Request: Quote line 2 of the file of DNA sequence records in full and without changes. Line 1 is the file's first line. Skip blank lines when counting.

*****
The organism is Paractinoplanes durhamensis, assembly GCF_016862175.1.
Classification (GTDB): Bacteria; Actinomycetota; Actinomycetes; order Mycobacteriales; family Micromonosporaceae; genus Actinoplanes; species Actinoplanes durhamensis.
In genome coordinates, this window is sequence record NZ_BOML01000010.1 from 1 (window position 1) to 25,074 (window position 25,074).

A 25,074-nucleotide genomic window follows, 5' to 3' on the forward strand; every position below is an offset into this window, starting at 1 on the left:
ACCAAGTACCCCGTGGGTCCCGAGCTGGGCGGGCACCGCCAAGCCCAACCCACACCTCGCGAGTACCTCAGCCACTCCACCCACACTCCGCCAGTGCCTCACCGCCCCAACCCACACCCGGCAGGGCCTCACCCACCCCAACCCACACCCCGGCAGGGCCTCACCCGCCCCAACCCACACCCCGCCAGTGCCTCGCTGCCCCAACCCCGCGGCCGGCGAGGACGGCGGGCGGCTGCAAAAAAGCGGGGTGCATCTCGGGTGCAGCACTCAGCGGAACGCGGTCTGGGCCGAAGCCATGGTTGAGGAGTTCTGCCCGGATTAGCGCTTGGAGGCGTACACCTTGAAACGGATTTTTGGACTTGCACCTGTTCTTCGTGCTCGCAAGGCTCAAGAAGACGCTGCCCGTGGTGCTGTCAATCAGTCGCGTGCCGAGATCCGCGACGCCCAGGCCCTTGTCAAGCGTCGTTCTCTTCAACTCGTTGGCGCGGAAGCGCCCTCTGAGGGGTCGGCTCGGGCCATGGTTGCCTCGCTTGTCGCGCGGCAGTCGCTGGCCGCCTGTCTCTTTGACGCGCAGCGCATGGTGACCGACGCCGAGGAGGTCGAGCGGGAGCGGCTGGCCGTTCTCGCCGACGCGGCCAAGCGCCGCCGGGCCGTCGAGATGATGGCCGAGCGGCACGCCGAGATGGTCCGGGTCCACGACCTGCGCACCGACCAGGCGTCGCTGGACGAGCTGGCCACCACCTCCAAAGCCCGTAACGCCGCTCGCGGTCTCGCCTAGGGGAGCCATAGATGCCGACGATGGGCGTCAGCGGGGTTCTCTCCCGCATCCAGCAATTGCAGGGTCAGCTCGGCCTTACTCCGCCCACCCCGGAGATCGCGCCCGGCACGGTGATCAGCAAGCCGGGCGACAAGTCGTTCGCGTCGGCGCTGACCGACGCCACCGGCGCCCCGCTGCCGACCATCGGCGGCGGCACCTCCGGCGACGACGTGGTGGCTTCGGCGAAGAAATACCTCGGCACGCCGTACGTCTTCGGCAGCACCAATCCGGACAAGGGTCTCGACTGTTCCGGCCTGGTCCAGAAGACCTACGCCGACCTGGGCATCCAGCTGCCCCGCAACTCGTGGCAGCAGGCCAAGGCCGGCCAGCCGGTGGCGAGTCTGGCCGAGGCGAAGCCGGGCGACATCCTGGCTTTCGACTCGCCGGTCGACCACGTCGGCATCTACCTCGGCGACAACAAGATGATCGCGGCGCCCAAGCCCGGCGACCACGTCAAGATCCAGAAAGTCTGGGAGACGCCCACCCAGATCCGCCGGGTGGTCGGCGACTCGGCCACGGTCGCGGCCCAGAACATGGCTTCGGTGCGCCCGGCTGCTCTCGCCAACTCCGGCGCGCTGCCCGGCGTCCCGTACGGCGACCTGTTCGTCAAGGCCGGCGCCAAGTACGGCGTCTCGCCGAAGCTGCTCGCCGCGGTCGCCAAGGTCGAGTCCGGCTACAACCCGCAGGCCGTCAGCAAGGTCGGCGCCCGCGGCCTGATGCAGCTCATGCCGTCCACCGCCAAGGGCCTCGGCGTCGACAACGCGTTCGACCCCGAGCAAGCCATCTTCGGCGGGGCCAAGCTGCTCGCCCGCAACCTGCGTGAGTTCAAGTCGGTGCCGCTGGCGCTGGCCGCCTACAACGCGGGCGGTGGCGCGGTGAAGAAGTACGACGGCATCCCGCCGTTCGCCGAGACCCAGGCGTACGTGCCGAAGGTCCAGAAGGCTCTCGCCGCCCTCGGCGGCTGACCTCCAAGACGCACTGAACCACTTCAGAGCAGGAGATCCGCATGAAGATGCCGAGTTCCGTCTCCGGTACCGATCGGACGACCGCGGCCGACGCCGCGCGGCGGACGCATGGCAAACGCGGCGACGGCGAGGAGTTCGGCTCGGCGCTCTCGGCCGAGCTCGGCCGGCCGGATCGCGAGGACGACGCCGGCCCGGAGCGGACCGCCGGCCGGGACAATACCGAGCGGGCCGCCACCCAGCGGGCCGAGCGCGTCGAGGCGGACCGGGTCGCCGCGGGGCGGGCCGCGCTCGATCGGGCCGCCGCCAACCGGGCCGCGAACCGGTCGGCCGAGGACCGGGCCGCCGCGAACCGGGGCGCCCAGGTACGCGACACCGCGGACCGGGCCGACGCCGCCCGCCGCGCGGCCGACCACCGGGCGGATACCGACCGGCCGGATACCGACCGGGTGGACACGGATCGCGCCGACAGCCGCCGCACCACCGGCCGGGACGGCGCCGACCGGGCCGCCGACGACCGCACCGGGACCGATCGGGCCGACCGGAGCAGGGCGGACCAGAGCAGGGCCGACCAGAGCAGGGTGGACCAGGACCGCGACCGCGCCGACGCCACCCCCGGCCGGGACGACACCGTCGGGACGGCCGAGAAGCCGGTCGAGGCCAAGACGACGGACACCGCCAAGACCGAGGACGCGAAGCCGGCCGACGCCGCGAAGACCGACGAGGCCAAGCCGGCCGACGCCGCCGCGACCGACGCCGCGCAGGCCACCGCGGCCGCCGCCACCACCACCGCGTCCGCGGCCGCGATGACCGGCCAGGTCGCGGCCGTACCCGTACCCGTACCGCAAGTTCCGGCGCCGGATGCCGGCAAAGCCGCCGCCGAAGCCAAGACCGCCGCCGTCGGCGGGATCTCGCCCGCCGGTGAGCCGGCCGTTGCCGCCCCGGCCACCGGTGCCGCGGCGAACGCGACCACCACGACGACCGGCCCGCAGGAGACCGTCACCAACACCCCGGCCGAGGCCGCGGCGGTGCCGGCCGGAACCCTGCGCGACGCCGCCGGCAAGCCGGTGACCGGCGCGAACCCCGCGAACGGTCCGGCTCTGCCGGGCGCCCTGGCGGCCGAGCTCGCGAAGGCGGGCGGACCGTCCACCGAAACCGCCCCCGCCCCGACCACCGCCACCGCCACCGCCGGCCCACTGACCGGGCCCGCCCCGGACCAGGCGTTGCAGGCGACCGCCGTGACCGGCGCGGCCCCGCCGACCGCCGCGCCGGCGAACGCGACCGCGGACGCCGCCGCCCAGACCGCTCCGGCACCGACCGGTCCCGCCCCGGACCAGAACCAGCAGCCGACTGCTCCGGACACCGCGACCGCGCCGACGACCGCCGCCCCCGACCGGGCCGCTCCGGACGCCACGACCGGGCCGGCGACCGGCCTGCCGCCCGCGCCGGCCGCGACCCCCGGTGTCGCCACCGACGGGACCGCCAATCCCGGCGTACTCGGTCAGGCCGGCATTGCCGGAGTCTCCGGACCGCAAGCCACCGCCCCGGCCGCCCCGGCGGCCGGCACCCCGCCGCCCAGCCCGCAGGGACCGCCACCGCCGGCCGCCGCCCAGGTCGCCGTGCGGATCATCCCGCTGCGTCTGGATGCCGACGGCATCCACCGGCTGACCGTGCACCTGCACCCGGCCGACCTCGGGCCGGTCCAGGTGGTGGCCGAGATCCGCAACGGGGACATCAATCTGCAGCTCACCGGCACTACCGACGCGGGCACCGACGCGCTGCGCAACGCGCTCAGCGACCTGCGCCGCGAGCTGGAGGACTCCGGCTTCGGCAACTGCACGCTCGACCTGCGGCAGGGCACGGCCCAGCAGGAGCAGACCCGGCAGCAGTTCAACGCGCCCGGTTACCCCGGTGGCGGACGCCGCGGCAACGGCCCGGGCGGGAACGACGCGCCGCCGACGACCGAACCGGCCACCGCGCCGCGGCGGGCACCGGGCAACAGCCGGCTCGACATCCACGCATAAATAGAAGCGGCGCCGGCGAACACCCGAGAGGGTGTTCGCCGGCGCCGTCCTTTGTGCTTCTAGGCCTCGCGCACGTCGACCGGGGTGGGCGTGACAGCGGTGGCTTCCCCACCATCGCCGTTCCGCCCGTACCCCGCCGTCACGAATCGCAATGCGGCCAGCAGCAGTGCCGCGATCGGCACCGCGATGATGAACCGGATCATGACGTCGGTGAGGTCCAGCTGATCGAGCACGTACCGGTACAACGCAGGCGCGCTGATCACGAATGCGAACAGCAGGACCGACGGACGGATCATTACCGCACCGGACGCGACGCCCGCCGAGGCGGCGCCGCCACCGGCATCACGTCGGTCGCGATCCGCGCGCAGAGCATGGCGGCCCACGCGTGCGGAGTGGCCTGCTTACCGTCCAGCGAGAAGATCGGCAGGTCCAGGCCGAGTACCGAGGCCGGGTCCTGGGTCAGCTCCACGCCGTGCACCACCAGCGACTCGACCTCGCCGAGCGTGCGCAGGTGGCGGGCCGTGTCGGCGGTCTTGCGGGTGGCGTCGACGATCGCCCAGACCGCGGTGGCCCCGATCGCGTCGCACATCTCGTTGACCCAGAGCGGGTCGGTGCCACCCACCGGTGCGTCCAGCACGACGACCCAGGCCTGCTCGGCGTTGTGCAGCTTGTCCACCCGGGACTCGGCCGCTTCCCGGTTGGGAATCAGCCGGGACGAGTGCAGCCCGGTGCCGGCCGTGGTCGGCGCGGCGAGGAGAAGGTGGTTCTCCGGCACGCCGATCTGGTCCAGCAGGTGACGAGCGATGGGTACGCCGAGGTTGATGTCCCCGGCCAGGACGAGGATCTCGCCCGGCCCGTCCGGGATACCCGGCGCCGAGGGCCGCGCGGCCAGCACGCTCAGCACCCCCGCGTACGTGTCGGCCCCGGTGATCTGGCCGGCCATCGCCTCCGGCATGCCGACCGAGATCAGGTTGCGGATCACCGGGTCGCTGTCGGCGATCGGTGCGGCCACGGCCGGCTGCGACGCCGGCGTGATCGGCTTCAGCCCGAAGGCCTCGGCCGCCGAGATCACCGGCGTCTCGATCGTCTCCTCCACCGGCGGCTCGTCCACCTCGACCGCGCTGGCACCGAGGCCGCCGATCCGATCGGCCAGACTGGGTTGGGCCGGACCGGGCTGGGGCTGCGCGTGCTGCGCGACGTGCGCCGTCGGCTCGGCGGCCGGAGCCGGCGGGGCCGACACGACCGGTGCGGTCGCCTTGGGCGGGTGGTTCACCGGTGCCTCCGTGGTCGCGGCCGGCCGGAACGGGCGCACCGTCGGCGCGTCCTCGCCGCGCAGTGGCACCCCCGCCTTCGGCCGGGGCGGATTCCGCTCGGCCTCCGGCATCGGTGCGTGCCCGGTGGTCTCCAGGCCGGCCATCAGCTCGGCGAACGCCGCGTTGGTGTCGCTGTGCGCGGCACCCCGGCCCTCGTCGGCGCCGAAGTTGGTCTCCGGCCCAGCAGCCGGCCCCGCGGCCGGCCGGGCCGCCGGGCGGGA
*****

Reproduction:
Classification (GTDB): Bacteria; Actinomycetota; Actinomycetes; order Mycobacteriales; family Micromonosporaceae; genus Actinoplanes; species Actinoplanes durhamensis.